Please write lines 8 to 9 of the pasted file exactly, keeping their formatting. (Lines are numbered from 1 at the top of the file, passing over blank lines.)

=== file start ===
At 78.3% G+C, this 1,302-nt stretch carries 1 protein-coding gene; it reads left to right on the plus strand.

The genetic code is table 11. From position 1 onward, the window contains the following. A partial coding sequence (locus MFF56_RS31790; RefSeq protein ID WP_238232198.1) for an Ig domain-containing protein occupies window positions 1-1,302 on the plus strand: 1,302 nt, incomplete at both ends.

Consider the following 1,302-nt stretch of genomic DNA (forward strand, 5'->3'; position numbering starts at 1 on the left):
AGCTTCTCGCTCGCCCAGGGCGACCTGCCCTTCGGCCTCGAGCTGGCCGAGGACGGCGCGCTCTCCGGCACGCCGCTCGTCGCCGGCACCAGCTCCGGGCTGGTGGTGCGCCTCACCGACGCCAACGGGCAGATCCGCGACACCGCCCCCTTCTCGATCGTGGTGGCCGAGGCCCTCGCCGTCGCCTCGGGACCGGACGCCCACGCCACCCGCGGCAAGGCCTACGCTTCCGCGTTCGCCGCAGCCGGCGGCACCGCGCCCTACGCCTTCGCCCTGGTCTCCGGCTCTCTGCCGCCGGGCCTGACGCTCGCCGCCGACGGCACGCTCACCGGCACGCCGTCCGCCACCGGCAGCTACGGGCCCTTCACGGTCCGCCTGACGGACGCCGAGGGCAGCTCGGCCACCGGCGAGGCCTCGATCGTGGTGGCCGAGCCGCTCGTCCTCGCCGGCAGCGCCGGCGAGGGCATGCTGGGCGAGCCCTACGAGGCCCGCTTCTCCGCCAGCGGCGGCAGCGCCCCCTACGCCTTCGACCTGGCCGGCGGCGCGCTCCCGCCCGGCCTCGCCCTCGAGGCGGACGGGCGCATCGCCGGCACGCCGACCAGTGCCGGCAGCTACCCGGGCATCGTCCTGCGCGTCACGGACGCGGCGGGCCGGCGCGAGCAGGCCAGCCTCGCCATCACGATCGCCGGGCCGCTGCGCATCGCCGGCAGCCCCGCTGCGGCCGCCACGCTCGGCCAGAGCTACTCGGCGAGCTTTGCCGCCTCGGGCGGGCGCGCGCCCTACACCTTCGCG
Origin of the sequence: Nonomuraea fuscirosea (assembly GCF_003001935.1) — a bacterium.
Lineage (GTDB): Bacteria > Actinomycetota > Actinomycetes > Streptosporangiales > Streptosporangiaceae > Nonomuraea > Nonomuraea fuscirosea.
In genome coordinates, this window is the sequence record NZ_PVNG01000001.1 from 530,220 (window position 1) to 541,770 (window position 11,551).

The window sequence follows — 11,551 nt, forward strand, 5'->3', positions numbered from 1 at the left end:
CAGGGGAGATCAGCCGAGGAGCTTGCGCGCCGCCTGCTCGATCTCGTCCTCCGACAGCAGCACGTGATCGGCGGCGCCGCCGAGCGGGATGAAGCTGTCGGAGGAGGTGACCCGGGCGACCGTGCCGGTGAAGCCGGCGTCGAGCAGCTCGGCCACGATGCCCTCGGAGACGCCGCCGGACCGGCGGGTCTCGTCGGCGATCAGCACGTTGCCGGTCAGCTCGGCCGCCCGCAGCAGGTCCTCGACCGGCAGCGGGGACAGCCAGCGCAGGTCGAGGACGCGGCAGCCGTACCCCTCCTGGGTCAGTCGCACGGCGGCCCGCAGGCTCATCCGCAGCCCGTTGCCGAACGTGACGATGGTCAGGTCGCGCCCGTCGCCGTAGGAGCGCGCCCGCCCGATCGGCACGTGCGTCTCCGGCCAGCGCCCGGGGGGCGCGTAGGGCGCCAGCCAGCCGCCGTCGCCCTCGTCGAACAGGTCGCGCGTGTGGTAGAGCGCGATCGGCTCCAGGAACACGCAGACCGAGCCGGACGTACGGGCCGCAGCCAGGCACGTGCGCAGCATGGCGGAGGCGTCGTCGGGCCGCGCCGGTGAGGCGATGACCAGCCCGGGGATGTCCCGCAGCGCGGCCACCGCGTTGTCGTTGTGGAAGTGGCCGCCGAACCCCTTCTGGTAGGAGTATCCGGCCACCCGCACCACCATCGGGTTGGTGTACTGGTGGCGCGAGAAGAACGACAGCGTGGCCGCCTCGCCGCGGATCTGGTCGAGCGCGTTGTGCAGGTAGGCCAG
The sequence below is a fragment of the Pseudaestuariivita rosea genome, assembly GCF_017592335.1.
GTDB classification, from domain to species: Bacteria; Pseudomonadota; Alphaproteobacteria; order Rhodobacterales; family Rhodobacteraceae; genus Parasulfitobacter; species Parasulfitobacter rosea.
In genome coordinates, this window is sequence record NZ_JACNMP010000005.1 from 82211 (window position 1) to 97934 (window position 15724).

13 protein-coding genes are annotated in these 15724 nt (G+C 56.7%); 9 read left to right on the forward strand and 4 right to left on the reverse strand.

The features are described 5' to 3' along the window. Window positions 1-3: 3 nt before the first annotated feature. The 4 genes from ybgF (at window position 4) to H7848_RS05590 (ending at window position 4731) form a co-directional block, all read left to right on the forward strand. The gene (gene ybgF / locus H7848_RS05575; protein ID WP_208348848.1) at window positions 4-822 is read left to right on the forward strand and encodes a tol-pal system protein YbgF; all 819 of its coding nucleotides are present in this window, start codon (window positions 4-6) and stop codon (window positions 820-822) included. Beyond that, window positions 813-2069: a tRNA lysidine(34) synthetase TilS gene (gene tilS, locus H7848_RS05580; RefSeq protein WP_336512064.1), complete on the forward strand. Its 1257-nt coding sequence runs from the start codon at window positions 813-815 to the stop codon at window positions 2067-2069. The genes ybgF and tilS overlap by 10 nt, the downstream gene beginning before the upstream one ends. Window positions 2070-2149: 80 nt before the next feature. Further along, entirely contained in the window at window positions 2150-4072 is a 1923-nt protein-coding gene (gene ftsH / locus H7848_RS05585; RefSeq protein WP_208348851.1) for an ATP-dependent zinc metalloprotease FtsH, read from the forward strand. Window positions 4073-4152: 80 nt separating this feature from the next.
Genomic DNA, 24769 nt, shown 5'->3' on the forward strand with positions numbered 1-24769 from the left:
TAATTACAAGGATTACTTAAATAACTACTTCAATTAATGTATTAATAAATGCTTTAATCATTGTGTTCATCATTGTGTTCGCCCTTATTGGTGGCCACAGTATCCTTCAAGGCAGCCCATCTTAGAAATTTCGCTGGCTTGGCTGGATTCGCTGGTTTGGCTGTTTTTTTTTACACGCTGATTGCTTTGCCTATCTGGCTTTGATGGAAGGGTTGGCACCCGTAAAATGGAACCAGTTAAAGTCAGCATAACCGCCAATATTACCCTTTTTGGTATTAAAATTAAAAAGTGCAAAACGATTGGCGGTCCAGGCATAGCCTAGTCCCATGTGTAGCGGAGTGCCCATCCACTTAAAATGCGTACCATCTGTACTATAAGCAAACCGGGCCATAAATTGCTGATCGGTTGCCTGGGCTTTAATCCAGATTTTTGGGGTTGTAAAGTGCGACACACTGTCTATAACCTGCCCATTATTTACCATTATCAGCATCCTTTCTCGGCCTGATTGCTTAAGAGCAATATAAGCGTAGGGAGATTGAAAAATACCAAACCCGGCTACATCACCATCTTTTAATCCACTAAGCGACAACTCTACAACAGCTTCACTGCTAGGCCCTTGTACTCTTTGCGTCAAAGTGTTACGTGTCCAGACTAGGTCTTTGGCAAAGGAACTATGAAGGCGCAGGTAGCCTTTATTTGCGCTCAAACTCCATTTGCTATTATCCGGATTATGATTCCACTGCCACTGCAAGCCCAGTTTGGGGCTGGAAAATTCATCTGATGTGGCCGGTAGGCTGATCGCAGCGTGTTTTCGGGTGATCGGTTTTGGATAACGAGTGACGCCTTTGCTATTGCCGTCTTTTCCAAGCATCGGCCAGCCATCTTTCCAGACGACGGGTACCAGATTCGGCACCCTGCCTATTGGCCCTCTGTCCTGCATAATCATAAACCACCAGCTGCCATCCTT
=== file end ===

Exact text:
The window sequence follows — 11,551 nt, forward strand, 5'->3', positions numbered from 1 at the left end:
CAGGGGAGATCAGCCGAGGAGCTTGCGCGCCGCCTGCTCGATCTCGTCCTCCGACAGCAGCACGTGATCGGCGGCGCCGCCGAGCGGGATGAAGCTGTCGGAGGAGGTGACCCGGGCGACCGTGCCGGTGAAGCCGGCGTCGAGCAGCTCGGCCACGATGCCCTCGGAGACGCCGCCGGACCGGCGGGTCTCGTCGGCGATCAGCACGTTGCCGGTCAGCTCGGCCGCCCGCAGCAGGTCCTCGACCGGCAGCGGGGACAGCCAGCGCAGGTCGAGGACGCGGCAGCCGTACCCCTCCTGGGTCAGTCGCACGGCGGCCCGCAGGCTCATCCGCAGCCCGTTGCCGAACGTGACGATGGTCAGGTCGCGCCCGTCGCCGTAGGAGCGCGCCCGCCCGATCGGCACGTGCGTCTCCGGCCAGCGCCCGGGGGGCGCGTAGGGCGCCAGCCAGCCGCCGTCGCCCTCGTCGAACAGGTCGCGCGTGTGGTAGAGCGCGATCGGCTCCAGGAACACGCAGACCGAGCCGGACGTACGGGCCGCAGCCAGGCACGTGCGCAGCATGGCGGAGGCGTCGTCGGGCCGCGCCGGTGAGGCGATGACCAGCCCGGGGATGTCCCGCAGCGCGGCCACCGCGTTGTCGTTGTGGAAGTGGCCGCCGAACCCCTTCTGGTAGGAGTATCCGGCCACCCGCACCACCATCGGGTTGGTGTACTGGTGGCGCGAGAAGAACGACAGCGTGGCCGCCTCGCCGCGGATCTGGTCGAGCGCGTTGTGCAGGTAGGCCAG